Gilead Releases 5-Year Follow-Up Data on Yescarta for Large B-Cell Lymphoma


CAR T-cell therapy shows durable long-term survival in patients with refractory LBCL, company’s Kite subsidiary says.

Gilead subsidiary Kite has announced positive 5-year follow-up data from the ZUMA-1 trial of axicabtagene ciloleucel, (Yescarta) for the treatment of refractory large B-cell lymphoma (LBCL).

Among all patients treated with Yescarta, the 5-year overall survival (OS) rate was 42.6% (95% CI, 32.8 – 51.9). Among patients who had a complete response (CR), the 5-year OS rate was 64.4% (95% CI, 50.8 – 75.1), and median survival time has yet to be reached. Among treated patients alive at 5 years, 92% have received no additional treatment since their 1-time infusion of Yescarta, suggestive of a cure for these patients.

The data were presented on December 11, 2021, at the 63rd American Society of Hematology (ASH) Annual Meeting & Exposition (Abstract #1764).

“At 5 years, these data demonstrate impressive and durable survival benefit with axicabtagene ciloleucel in patients with refractory LBCL,” Caron Jacobson, MD, MMSc, medical director of the immune effector cell therapy program at the Dana-Farber Cancer Institute and an assistant professor of medicine at Harvard Medical School, said in a statement.

“Nearly half of patients in the ZUMA-1 trial are still alive at 5 years, a group that previously had an average life expectancy of only 6 months. These results are a truly transformative shift in the standard of care for this disease,” Jacobson said.

Since the 4-year analysis, there had been 1 death in the study related to a secondary malignancy from prior chemotherapy and/or conditioning chemotherapy-related myelodysplastic syndrome while the individual was in complete remission from LBCL.

The presenters also reported an exploratory analysis of ZUMA-1 data showed a high degree of correlation between long-term OS and event-free survival (EFS) status, which could potentially support the use of 1- and 2-year EFS as surrogate endpoints for long-term OS in relapsed and refractory LBCL. There were no new safety signals reported, including no drug-related secondary malignancies.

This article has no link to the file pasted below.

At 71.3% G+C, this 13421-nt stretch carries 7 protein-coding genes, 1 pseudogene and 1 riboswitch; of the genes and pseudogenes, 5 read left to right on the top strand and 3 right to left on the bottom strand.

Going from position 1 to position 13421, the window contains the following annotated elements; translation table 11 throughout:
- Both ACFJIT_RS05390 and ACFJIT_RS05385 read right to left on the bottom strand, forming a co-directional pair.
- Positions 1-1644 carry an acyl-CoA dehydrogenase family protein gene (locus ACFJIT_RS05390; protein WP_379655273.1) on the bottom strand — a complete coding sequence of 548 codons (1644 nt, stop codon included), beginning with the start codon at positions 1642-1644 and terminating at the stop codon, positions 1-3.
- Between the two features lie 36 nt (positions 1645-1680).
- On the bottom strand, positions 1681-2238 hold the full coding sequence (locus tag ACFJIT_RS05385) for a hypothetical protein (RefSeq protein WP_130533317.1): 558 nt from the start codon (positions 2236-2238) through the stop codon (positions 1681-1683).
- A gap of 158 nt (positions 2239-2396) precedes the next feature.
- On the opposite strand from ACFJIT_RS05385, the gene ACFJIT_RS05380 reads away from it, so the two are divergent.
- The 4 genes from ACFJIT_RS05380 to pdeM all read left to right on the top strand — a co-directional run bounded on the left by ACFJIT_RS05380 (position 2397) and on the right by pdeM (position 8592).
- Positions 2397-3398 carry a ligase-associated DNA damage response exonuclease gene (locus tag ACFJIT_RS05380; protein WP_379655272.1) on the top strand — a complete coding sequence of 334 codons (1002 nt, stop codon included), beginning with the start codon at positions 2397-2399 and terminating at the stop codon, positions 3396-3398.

“Five-year survival in any cancer patient is a significant milestone and the point in which we dare to consider the word ‘cure,’” Frank Neumann, MD, PhD, global head of clinical development at Kite, said in the statement. “We set out to develop a treatment with curative intent, and Yescarta has delivered on this promise by transforming the outlook for LBCL for some of the sickest patients who have exhausted other treatment options.”

The most common adverse reactions in patients with LCBL included cardiac arrhythmias, chills, constipation, cough, cytokine release syndrome (CRS),decreased appetite, diarrhea, dizziness, encephalopathy, fatigue, febrile neutropenia, fever, headache, hypotension, hypoxia, infections with pathogen unspecified, nausea, tachycardia, tremors, and vomiting.Axicabtagene ciloleucel is approved with a risk evaluation and mitigation strategy because of the risks of CRS and neurologic toxicities.

CRS, including fatal or life-threatening reactions, occurred in 88% of individuals with non-Hodgkin lymphoma (NHL), including Grade ≥3 in 10%. CRS occurred in 94% of individuals with LBCL, including Grade ≥3 in 13%.

Neurologic toxicities, including fatal or life-threatening reactions, occurred in in 81% (206/254) of all patients with NHL receiving Yescarta, including Grade ≥3 in 26%. Neurologic toxicities occurred in 87% (94/108) of patients with LBCL, including Grade ≥3 in 31%.

Axicabtagene ciloleucel was the first CAR T-cell therapy to be approved by the FDA for the treatment of adult individuals with relapsed or refractory LBCL after 2 or more lines of systemic therapy.


Yescarta is first CAR T-cell therapy to report five-year survival data from pivotal study showing durable long-term survival in patients with refractory large B-cell lymphoma. Gilead. News release. December 11, 2021. Accessed December 13, 2021.

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